It does, however, go on hiatus without warning.  I apologize for the past three or four weeks of silence.  Between the holidays, an attack of personal life revolving around getting my daughter back to college, and just plain dog-laziness, I haven´t written in about a month.  But this week, things are coming back.

So, you get two verses for the price of one today.  Both are Þoku-vísur [Fog verses]. They are inspired by a picture that a friend posted to FaceBook and by a verse from Þorleifs þáttr jarlsskálds. The poem, Jarlsnið contains a helmingr from a lost poem called þoku-vísur (Fog Verses). The helmingr is as follows:

Þoku dregr upp et eystra,
él festisk et vestra, 
mǫkkr mun náms, af nøkkvi, 
naðrbings kominn hingat.

I make it out to mean (in prose order):

The fog rises in the east, the snow grows to the west -
The mind studies the clouds, the snake-bed ship comes to the journey.

Between one thing and another, I am fascinated by making the fog come to life in some verses. You have two un-connected verses here. The only relationship between them is the metaphor of the fog. The first is in the first-person - a personification of fog.  The second is in the second-person, addressed to the unnamed person experiencing a fog.


Old Icelandic Line-by-Line Translation Prose-Order Translation
Dregg ek up a Eystra -
jaga ek a lappar;
þyrja fold ek fetum -
fjall ok fjörðu halda.
Hlymr þagga hrossa -
hjaldr breiða skjaldar:
rauðu grá-fá hræflóð
en rekja mara ekka.

Hlébarð sigltu hjúpat
hanka á ólginn jölla -
vápn-þrumu vánar,
vig-stríða þu sæki.
Blindað-þoku bana-
blígja aum-lig á draum-skrok;
hvískum váfa hvæsa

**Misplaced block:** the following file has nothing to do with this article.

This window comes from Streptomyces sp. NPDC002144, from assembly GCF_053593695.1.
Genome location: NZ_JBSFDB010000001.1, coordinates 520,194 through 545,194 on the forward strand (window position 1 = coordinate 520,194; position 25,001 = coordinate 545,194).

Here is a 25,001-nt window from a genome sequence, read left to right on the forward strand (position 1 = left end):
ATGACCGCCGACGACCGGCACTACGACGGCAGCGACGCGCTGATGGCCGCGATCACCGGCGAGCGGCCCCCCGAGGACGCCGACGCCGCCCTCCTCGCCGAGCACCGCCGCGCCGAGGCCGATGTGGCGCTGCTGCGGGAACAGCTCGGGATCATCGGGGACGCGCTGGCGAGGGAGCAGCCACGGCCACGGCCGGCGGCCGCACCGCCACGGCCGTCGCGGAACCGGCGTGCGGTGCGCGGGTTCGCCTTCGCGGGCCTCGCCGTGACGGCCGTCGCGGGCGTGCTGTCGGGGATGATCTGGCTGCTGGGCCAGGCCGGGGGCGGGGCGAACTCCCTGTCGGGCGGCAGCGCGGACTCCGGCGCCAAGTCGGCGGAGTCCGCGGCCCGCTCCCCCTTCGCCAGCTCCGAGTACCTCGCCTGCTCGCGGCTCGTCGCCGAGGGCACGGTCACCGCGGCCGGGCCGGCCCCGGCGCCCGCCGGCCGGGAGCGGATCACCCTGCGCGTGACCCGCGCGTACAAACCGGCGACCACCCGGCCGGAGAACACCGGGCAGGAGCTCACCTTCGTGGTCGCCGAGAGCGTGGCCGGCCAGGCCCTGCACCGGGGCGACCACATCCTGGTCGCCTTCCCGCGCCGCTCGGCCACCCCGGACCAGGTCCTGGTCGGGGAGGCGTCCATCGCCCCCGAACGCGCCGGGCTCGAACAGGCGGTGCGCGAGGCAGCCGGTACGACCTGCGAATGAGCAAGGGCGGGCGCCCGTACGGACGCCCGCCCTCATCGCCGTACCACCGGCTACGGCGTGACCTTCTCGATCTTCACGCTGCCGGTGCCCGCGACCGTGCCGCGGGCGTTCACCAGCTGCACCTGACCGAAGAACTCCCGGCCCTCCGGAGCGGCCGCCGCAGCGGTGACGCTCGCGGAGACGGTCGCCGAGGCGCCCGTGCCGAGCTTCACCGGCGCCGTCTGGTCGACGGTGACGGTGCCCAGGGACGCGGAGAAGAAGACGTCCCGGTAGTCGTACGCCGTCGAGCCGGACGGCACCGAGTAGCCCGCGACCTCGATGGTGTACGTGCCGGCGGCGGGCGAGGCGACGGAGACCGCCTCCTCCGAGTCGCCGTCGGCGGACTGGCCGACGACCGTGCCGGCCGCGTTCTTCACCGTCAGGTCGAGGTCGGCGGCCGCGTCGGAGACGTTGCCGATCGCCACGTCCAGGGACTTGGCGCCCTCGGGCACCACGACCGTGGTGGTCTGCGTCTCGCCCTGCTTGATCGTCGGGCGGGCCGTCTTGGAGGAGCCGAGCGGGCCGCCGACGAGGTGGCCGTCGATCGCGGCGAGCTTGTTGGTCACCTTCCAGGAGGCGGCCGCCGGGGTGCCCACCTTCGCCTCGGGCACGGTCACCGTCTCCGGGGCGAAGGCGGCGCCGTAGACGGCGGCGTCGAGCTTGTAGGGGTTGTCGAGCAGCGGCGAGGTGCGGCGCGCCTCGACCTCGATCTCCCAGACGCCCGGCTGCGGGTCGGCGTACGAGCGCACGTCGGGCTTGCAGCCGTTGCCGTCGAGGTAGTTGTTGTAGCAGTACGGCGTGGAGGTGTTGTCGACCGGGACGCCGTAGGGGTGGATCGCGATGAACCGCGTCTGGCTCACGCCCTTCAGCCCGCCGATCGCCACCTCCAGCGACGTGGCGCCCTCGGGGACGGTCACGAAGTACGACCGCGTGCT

hvaðan aefa heyra.
Rise I up in the East -
hunt on cat´s paws;
I sweep over the fields -
fells and firths I hold.
hoofbeats I silence horse´s -
uproar cloak shield´s:
red gray-paint I carrion-flood -
but unwind nightmares sobbing.

Bear sail you shrouded
cleat's to the swell of strife -
weapon-thunder desire,
spear-strife you seek.
Fog-blind, death's
gaze piteously at dream-fiend;
whispering ghosts hissing
from all sides you hear.
I rise in the east (and)
hunt on cat's paws;
I sweep over the fields (and)
hold fells and flords.
I silence horse's hoofbeats (and)
cloak the shield's uproar;
I gray-paint the red carrion-flood,
but unwind sobbing nightmares.

You sail the shrouded cleat-bear
to the swell of strife -
weapon-thunder you desire,
spear-strife you seek.
You gaze fog-blind
at death´s nightmares
From all sides you
hear the hissing ghost whisper


Kennings Used


hjaldr skjaldar  >  uproar of shields  >  BATTLE
hræflóð  >  carrion-flood  > BLOOD


Hlébarð hanka >  bear of the cleat  >  SHIP
draum-skrok  >  dream-phantom  >  NIGHTMARE


Like It?  Hate it?  Leave Your Comments Below, Please!

Sunday, January 1, 2012

Happy New Year!

I want to wish all my readers a Happy New Year! When I began this back in May, I thought that no one would ever find it and read it. To date, 2400+ hits from around 35 nations. The last part surprises me the most.

 During 2012, I plan to post at least once a week. I hope you will continue to read, enjoy, and comment more often!

For now, though, a nýju tólf mánuðr gróða to all of you!